Once again after a brilliant outing, the focus is on Dallas quarterback Tony Romo. But it’s mostly on the last throw he made -- an interception -- than on the five touchdowns. At least in the eyes of his critics.

Romo, though, has plenty of defenders in his locker room. Of course, they’re going to stick up for him publicly.

“In my eyes, Romo is a fighter," wide receiver Dez Bryant told Dallas reporters. "I don't think no quarterback in this league takes as much criticism as he takes, and he still goes out there and acts like he hasn't heard anything. I know he heard it, but he don't let it get to him. He goes out there and performs the best way he possibly can, and we're going to forever back him."

Romo’s coach, Jason Garrett, said he should have thrown to the checkdown. The problem with Romo is that he was on fire; my guess is at some point you feel you can complete every throw no matter how tight a window. Turns out that’s not the case. And Romo needs to channel his inner Peyton Manning.

*The stat for Romo’s critics: He’s 19-24 as a starter since 2010. The stat for his fans: His passer rating (114.3) is second in the NFL behind Denver’s Peyton Manning. Romo has 13 touchdowns, two interceptions and a 71.8 completion percentage. Meanwhile, Romo plows forward.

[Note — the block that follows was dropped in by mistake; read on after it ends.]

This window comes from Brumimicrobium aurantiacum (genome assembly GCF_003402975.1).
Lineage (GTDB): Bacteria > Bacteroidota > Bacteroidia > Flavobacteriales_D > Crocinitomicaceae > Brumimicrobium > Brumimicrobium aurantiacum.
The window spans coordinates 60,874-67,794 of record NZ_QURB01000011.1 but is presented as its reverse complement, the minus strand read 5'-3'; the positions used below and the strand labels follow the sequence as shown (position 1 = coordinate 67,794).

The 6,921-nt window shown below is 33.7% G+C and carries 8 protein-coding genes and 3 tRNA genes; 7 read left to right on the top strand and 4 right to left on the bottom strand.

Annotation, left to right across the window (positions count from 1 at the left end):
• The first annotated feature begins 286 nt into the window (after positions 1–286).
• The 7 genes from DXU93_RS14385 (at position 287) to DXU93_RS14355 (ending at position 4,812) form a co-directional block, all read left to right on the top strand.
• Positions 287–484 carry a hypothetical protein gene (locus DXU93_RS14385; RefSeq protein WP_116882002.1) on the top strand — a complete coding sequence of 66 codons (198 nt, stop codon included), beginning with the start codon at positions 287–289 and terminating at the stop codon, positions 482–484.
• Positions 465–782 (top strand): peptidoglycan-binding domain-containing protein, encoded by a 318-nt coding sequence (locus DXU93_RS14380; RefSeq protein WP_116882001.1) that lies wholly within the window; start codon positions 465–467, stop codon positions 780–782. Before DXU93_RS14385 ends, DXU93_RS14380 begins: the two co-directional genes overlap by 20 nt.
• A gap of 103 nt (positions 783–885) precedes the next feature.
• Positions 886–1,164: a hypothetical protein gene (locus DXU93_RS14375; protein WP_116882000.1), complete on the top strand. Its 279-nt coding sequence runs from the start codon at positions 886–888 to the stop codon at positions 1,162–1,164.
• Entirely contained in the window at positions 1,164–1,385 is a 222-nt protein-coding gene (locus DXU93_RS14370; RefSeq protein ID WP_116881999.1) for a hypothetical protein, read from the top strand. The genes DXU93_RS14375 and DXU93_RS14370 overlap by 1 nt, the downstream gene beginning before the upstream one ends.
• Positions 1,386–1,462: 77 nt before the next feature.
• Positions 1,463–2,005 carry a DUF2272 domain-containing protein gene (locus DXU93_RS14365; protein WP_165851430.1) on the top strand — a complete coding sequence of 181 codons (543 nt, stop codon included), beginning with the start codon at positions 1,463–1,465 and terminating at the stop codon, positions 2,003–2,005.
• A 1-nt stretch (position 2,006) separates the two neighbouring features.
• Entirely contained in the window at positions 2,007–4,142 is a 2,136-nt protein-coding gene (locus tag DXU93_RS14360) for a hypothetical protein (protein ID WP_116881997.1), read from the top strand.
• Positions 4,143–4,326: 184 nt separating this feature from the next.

*Lost in the attention surrounding Romo? The putrid play of Dallas’ defense -- not just in this game, but in the first five. The Cowboys already have allowed three passers to surpass 400 yards, becoming the fourth team in NFL history to do so. With 11 games remaining. Yikes.

Sure, some of it stems from the quarterbacks Dallas has faced. But the Cowboys have defensive issues, ranging from adjusting to a new scheme to losing key players to subpar performances. And the pass rush produced 13 sacks in the first three games; two in the last two. End DeMarcus Ware hasn’t been as lethal.

*There are some excellent numbers on an ESPN.com breakdown of the Cowboys, from Romo’s passing stats out of an empty backfield -- they’re really good -- to the damage inflicted by tight ends and running backs against their defense -- it’s really bad. Take note; it'll make you sound smarter all week and during the game.